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Posted on 09/23/2007 7:46:56 AM PDT by paulat
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PC's need to share a common "language" or set of codes for these symbols so that you see the same thing when you read my message as I see when I type it.
The computer translates my keystrokes into these codes, and then your computer translates the codes back into symbols. The "code book" that we share is called the ASCII Codes (or extended ASCII codes)
0 - 32 = control codes like Tab, Linefeed, Carriage Return, etc
32 = a space, like when you press the spacebar key
33 = !
34 = "
35 = #
36 = $
37 = %
38 = &
39 = '
40 = (
41 = )
42 = *
43 = +
44 = ,
45 = -
46 = .
47 = /
48 - 57 = 0123456789 (grouped these for clarity, and brevity)
58 = :
59 = ;
60 = <
61 = =
62 = >
63 = ?
64 = @
65 - 90 = ABC...XYZ (grouped these for clarity, and brevity)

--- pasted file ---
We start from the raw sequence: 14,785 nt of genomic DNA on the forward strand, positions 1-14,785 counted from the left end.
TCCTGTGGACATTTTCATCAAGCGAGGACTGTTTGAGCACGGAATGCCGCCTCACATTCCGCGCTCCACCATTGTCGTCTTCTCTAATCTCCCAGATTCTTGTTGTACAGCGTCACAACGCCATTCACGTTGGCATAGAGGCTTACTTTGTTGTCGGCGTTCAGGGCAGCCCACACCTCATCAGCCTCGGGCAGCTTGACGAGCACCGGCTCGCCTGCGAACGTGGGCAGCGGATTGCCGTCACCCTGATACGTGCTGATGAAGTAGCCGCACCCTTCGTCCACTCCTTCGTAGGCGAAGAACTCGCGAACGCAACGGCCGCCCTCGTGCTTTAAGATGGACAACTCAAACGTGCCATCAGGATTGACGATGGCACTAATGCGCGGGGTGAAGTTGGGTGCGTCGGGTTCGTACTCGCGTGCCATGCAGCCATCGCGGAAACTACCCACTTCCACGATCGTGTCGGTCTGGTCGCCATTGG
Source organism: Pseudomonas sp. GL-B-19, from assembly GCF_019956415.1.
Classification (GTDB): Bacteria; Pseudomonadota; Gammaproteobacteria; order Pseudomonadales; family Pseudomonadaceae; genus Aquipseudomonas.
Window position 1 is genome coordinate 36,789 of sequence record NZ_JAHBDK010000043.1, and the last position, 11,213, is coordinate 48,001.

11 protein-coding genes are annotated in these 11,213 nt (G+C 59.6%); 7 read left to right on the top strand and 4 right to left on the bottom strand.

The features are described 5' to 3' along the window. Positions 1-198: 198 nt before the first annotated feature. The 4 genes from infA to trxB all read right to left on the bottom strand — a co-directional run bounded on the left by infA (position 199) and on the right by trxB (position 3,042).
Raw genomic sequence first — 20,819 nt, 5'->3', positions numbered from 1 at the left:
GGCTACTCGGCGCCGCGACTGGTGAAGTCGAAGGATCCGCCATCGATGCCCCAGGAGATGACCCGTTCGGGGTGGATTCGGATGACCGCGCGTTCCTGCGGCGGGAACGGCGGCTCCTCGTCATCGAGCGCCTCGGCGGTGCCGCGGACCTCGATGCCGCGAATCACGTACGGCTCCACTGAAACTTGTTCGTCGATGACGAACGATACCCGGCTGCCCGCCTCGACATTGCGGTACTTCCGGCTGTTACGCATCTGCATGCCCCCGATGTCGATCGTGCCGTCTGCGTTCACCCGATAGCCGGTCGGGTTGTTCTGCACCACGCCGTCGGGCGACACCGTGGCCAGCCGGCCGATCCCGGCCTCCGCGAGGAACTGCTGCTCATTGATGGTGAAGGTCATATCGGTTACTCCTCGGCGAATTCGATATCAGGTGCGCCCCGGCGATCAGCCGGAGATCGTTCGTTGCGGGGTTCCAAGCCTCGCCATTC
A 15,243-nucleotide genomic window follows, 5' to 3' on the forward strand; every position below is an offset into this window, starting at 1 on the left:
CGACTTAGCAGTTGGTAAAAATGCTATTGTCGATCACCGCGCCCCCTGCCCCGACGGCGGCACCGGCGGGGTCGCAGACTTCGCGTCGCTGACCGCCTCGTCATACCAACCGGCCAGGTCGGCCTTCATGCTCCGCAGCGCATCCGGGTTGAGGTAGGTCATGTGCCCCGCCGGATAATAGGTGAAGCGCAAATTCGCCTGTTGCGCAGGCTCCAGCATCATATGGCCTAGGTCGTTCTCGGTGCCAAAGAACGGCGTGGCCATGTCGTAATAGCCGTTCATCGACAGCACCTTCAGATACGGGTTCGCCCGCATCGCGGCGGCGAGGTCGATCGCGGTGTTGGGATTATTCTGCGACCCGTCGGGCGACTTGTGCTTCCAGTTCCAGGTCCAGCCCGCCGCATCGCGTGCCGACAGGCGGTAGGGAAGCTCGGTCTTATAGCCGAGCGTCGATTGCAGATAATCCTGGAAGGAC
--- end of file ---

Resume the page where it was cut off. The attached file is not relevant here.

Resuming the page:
91 - 96 = [\]^_`
97 - 122 = abc...yz (grouped these for clarity, and brevity)
Normally you don't really care what the code is for a letter because the computer handles this when you press the key. SOmetimes, however, you would like to type a symbol that doesn't show up on your keyboard. When this happens, you can enter the ASCII code for the symbol by pressing the [Alt] key while typing in the ASCII code for the symbol.
Try pressing the [Alt] key while entering anything between 179 and about 210. People used to draw stuff on text screens using these symbols.
We may need to talk about this more tomorrow.